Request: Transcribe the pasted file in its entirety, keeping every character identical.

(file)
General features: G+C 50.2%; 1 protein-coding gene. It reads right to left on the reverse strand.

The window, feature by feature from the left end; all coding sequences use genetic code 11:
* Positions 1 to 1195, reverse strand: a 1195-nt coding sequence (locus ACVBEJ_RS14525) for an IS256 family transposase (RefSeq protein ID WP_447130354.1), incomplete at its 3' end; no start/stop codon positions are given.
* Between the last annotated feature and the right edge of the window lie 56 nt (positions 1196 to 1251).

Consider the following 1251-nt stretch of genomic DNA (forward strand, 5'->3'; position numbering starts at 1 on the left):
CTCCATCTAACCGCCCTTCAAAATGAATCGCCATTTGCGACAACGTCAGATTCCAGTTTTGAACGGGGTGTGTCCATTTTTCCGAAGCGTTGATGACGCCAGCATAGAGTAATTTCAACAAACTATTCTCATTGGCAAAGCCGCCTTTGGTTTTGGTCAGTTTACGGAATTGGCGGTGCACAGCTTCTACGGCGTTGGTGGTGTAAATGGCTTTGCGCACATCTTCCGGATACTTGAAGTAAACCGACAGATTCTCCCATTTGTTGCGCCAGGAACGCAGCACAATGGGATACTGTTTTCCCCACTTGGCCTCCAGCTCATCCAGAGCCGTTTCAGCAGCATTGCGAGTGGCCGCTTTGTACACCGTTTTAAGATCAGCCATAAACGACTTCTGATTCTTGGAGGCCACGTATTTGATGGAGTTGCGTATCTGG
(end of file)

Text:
General features: G+C 50.2%; 1 protein-coding gene. It reads right to left on the reverse strand.

The window, feature by feature from the left end; all coding sequences use genetic code 11:
* Positions 1 to 1195, reverse strand: a 1195-nt coding sequence (locus ACVBEJ_RS14525) for an IS256 family transposase (RefSeq protein ID WP_447130354.1), incomplete at its 3' end; no start/stop codon positions are given.
* Between the last annotated feature and the right edge of the window lie 56 nt (positions 1196 to 1251).

Consider the following 1251-nt stretch of genomic DNA (forward strand, 5'->3'; position numbering starts at 1 on the left):
CTCCATCTAACCGCCCTTCAAAATGAATCGCCATTTGCGACAACGTCAGATTCCAGTTTTGAACGGGGTGTGTCCATTTTTCCGAAGCGTTGATGACGCCAGCATAGAGTAATTTCAACAAACTATTCTCATTGGCAAAGCCGCCTTTGGTTTTGGTCAGTTTACGGAATTGGCGGTGCACAGCTTCTACGGCGTTGGTGGTGTAAATGGCTTTGCGCACATCTTCCGGATACTTGAAGTAAACCGACAGATTCTCCCATTTGTTGCGCCAGGAACGCAGCACAATGGGATACTGTTTTCCCCACTTGGCCTCCAGCTCATCCAGAGCCGTTTCAGCAGCATTGCGAGTGGCCGCTTTGTACACCGTTTTAAGATCAGCCATAAACGACTTCTGATTCTTGGAGGCCACGTATTTGATGGAGTTGCGTATCTGG